The Action in United States District Court in California

Approximately one month after the release of the decision of the Supreme Court of Canada, Google filed a complaint with the United States District Court in California, seeking an order that the injunction issued by the British Columbia Supreme Court was unlawful and unenforceable in the United States.

Google's application before the U.S. District Court were unopposed. Although the plaintiffs in this action were named as defendants in the California action, they did not attorn to the jurisdiction and did not defend the action. The order requested by Google was granted.

The U.S. Court found that the injunction made Google liable as the "publisher or speaker" of the information on the infringing Defendants' websites. This was contrary to the Communications Decency Act, a U.S. federal statute, which states that "No provider of user of an interactive computer service shall be treated as the publisher or speaker of any information provided by another information content provider".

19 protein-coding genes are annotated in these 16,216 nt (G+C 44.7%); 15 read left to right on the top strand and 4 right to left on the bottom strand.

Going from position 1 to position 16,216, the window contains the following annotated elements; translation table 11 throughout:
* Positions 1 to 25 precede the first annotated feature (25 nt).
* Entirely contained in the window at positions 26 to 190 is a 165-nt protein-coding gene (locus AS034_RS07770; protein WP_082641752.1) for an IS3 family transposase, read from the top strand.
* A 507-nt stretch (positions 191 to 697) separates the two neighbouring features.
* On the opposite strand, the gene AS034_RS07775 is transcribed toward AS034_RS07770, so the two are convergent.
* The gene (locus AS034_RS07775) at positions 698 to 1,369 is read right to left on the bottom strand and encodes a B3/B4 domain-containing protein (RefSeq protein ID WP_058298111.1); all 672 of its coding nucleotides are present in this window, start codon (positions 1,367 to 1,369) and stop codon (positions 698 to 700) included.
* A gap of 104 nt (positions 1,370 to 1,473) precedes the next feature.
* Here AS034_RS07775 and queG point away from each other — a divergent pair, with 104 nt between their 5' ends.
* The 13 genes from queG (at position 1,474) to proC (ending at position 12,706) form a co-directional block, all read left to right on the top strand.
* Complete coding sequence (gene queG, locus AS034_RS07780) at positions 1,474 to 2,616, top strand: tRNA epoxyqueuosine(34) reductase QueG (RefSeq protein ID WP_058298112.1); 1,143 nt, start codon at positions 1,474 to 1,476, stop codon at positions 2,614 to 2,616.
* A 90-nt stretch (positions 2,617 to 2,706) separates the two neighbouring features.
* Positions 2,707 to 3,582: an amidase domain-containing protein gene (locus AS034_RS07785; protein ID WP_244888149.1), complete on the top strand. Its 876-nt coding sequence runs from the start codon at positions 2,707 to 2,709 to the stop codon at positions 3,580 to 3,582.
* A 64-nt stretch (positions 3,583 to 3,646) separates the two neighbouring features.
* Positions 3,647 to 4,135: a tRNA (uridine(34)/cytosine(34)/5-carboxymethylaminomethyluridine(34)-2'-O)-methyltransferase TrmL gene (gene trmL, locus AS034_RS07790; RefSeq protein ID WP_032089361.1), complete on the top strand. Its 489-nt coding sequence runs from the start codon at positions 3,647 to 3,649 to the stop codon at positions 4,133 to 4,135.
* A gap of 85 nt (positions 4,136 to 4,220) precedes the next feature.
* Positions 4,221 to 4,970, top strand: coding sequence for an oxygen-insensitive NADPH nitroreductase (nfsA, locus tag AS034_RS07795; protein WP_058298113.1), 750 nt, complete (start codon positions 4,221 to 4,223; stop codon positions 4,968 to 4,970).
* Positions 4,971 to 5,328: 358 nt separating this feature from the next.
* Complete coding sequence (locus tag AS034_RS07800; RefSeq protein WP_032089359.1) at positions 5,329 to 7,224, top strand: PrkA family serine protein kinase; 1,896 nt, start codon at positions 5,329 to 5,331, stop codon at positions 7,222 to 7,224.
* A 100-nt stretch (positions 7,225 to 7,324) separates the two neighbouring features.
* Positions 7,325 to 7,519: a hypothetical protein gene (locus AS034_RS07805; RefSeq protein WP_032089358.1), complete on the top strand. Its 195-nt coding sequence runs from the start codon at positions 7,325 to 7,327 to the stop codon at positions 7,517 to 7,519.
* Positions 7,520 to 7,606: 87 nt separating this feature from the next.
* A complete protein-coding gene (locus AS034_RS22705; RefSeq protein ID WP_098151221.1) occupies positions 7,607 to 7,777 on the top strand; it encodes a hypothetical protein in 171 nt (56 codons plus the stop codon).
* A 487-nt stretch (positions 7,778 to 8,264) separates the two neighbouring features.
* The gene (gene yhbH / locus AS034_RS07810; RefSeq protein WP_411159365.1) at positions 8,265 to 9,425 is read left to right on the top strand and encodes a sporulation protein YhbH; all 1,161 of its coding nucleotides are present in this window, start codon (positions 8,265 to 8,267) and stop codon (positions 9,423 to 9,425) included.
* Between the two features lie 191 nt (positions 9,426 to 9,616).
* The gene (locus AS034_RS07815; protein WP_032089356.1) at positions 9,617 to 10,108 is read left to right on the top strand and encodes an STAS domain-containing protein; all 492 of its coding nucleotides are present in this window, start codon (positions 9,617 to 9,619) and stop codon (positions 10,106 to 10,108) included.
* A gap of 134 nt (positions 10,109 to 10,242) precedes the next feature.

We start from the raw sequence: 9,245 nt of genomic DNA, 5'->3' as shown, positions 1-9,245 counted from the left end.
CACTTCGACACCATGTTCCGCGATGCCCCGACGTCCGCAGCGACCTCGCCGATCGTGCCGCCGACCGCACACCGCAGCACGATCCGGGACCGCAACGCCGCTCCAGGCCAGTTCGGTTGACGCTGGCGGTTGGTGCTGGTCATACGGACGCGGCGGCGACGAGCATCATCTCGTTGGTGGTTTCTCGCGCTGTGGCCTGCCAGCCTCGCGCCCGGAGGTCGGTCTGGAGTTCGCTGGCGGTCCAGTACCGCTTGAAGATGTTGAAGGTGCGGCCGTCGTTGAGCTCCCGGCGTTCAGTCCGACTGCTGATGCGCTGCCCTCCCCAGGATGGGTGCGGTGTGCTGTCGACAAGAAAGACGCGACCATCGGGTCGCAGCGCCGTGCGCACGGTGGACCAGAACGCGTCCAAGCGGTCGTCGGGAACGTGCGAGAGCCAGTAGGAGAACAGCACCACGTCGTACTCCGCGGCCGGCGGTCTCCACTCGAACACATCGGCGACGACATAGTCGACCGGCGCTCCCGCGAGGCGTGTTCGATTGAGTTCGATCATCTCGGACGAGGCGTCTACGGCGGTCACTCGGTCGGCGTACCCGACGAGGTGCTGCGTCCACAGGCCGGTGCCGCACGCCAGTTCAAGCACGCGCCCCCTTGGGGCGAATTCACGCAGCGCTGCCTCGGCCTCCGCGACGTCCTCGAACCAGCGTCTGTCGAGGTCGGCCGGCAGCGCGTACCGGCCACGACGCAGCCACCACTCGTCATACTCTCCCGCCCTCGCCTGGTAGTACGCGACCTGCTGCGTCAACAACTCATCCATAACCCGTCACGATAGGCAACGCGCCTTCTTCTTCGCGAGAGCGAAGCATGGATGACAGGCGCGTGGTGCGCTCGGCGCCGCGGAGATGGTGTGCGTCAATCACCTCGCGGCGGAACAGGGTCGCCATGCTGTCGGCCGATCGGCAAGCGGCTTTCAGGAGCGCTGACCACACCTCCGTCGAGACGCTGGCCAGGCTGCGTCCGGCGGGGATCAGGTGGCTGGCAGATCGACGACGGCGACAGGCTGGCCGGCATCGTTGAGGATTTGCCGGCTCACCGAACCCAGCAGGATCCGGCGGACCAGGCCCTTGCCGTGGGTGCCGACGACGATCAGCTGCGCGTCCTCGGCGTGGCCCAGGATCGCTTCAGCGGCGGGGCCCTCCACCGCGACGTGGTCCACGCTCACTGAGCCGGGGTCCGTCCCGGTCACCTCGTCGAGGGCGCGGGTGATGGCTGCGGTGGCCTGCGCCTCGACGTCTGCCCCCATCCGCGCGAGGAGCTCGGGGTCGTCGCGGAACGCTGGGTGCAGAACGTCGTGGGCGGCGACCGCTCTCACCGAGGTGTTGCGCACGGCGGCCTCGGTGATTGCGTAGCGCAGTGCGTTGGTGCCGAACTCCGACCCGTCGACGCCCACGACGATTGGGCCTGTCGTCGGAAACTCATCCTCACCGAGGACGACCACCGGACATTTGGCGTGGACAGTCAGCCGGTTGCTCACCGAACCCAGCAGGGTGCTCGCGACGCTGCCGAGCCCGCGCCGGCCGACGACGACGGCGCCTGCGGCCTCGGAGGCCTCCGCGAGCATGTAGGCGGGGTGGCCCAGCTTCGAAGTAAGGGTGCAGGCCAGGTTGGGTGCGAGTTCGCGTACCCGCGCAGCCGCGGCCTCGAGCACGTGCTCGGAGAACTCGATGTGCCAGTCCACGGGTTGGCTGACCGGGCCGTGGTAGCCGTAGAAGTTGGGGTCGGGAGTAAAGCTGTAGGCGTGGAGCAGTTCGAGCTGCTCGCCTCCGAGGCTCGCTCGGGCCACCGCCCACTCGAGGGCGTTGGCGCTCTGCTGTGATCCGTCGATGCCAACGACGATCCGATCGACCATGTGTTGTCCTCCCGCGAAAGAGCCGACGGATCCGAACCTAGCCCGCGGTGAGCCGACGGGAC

It was said the injunction "undermines the policy goals of Communications Decency Act and threatens free speech on the global internet". The Judge did not address Google's further argument that the injunction was an infringement of its right of free speech guaranteed by the First Amendment of the U.S. Constitution.

Google's Motion to Vary the Injunction

Google then brought a motion to set aside or vary the terms of the injunction granted by British Columbia Supreme Court on the grounds that there was a material change in the facts that gave rise to the original injunction and in particular that the US Court had found the injunction to be offensive to core values.

The judge first observed that in initiating the US proceedings and taking its present approach Google was advancing a position contrary to the position that it initially taken. On the initial hearing relating to the injunction Google did not suggest that an order requiring it to block the defendants' websites would offend California law, or the law of any state or country from which a search could be conducted. Google acknowledged that most countries will likely recognize intellectual property rights and view the selling of pirated products as a legal wrong.